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I have following code using hibernate to throw a custom exception on error and I also want to close the session in this case, since the exception won't be catched unless received on the client machine.

public <T> T get(final Session session, final String queryName) throws RemoteException
{
    final Query query = // query using given session ...

    try
    {
        return (T) query.uniqueResult();
    }
    catch (final HibernateException e)
    {
        SessionManager.logger.log(Level.SEVERE, "Could not retrieve Data", e);
        this.closeSession(session);
        throw new RemoteException("Could not retrieve Data");
    }
}

Now I have a helper method which closes the session and throws a given exception:

public void closeSessionAndThrow(final Session session, final RemoteException remoteException)
    throws RemoteException
{
    this.closeSession(session);
    throw remoteException;
}

Now I thought I could simplify my above code using:

public <T> T get(final Session session, final String queryName) throws RemoteException
{
    final Query query = // query using given session ...

    try
    {
        return (T) query.uniqueResult();
    }
    catch (final HibernateException e)
    {
        SessionManager.logger.log(Level.SEVERE, "Could not retrieve Data", e);
        this.closeSessionAndThrow(session, new RemoteException("Could not retrieve Data"));
    }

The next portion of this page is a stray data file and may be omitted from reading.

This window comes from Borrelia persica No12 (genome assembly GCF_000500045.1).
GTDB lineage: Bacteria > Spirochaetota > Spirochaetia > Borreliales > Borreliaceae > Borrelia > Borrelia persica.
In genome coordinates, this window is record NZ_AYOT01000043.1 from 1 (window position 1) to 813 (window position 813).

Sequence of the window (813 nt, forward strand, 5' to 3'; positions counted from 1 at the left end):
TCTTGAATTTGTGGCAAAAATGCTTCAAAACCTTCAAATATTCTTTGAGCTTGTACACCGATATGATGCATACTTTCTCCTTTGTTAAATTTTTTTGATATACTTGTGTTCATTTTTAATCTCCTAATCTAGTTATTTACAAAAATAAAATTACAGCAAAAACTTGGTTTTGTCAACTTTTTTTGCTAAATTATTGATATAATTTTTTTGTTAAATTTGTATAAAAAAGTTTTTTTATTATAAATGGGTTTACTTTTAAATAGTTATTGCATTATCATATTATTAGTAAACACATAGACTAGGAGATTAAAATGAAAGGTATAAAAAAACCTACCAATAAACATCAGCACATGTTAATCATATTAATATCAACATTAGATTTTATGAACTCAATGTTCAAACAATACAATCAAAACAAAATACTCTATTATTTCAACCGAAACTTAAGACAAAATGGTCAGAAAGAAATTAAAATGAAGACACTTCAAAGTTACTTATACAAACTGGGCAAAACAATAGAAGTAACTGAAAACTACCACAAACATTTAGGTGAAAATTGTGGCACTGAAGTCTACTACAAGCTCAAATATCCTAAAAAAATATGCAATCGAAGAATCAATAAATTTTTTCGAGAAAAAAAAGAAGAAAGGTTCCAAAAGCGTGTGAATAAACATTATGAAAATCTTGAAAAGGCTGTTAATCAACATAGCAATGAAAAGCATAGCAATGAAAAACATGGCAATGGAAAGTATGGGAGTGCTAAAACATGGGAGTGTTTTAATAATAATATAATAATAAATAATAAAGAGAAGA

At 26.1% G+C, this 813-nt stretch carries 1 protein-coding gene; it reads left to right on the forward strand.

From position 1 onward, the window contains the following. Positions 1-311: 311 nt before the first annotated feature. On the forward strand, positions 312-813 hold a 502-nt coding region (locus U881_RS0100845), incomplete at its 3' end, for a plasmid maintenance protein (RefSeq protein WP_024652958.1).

}

Now I need to add a return null; statement after the catch. Why?

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5 Answers

up vote 2 down vote accepted

Change the declaration of closeSessionAndThrow to return RemoteException and then "throw" the return result of calling it in your client code.

public RemoteException closeSessionAndThrow( ... )   // <-- add return type here
        throws RemoteException { ... }

public <T> T get( ... ) throws RemoteException
{
    try { ... }
    catch (final HibernateException e)
    {
        throw this.closeSessionAndThrow( ... );  // <-- add "throw" here
    }
}

This tricks the compiler into thinking it will always throw whatever exception is returned from closeSessionAndThrow. Since the helper method throws that exception itself, this second throw never comes into play. While you could return the exception from the helper, this invites error when someone forgets to add throw before the call.

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Thanks for that answer. Yes i forget that the method is not guaranteed to throw that exception!, How should the compiler know this. –  djmj Jun 26 '12 at 0:32
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This is the problem with methods like closeSessionAndThrow. The JLS rules do not allow the compiler to infer that since the method unconditionally throws an exception it can never return normally. The calling code therefore has to be written as if the method could return ... even though "we know" it cannot happen.

You simply have to go with the flow. This is an "unusual" control pattern that the Java language doesn't support as well as you / we would like.


(Under certain circumstances, one can prove that the method will always throw an exception under certain assumptions. However, since the method is public and in a different class, one of the assumptions is that the classes that define and use the method won't be changed and compiled independently of each other. Of course, that is not the kind of assumption that a compiler can make ... and it partly explains why the JLS rules don't attempt to cover this pattern.